A successful election would have supported President Clinton’s decision to intervene, unpopular with many because it restored a left-leaning leader whose criticism of American policies changed only when they worked in his favor.

A force of 6,000 United Nations peacekeepers - including 2,400 Americans - provided security Sunday. But in most areas it wasn’t needed. In the midafternoon along the National Highway, 10 American soldiers were parked at a closed Texaco station, chatting and entertaining children with a rubber ball.

Haitian election officials extended voting hours at several polling places that opened late because of the confusion. Acknowledging there had been problems, the officials said the elections would not be nullified.

Whatever the organizational difficulties, many enthusiastic Haitian voters did make it to the polls, crouching beneath banana trees, kneeling on concrete floors and crowding into gutted, bullet-pocked buildings after waiting in lines that never seemed to move in the blazing Haitian sun. “All we’ve had are a couple fights,” said one of the soldiers monitoring the voting.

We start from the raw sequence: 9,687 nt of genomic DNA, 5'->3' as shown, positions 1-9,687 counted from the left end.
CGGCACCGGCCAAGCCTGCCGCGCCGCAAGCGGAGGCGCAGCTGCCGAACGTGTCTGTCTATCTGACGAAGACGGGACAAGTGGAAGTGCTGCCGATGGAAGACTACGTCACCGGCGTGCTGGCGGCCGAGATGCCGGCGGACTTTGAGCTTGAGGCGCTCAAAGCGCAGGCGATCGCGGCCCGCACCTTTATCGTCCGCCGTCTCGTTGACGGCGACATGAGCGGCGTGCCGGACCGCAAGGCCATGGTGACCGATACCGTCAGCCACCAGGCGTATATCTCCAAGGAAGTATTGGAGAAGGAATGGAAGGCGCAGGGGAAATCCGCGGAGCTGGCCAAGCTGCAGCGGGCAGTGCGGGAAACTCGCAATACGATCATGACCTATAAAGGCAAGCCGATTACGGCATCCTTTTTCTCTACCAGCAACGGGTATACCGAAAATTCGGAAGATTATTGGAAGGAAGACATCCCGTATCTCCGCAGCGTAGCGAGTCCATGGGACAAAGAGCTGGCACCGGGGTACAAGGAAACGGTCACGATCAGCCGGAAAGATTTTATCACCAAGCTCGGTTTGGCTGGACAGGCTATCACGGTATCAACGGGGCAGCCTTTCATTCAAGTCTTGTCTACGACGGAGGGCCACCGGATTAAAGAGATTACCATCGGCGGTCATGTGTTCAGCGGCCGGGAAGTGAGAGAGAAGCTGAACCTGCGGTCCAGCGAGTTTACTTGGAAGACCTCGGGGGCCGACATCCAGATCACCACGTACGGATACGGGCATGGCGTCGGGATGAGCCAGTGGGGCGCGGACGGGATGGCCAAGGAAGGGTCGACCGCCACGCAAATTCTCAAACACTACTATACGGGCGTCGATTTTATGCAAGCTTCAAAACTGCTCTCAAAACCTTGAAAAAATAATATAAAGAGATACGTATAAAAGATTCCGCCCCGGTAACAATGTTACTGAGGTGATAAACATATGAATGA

“Even if it takes all night I’ll be here,” shouted Celia Bathelmy, 27, standing in line after four hours in the blazing sun in the southern town of Leogane. “I’m here because I want things to change. I want my kids to go to school. I want them to have jobs. I’ll spend the night here if I have to.”

In Cite Soleil, perhaps the poorest neighborhood in the poorest country in the Western Hemisphere, dozens of people turned out at dawn to vote at a grade school that stood near the former local headquarters of FRAPH a paramilitary organization that killed and terrorized thousands.